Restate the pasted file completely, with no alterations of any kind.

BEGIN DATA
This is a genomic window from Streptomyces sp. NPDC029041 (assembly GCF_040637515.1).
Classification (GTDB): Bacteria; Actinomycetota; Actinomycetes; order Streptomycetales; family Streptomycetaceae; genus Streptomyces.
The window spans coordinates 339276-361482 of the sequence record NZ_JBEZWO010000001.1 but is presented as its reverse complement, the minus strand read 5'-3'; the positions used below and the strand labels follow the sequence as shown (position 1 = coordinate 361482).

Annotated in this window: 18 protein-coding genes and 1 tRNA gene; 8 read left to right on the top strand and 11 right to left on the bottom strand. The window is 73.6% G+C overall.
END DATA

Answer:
This is a genomic window from Streptomyces sp. NPDC029041 (assembly GCF_040637515.1).
Classification (GTDB): Bacteria; Actinomycetota; Actinomycetes; order Streptomycetales; family Streptomycetaceae; genus Streptomyces.
The window spans coordinates 339276-361482 of the sequence record NZ_JBEZWO010000001.1 but is presented as its reverse complement, the minus strand read 5'-3'; the positions used below and the strand labels follow the sequence as shown (position 1 = coordinate 361482).

Annotated in this window: 18 protein-coding genes and 1 tRNA gene; 8 read left to right on the top strand and 11 right to left on the bottom strand. The window is 73.6% G+C overall.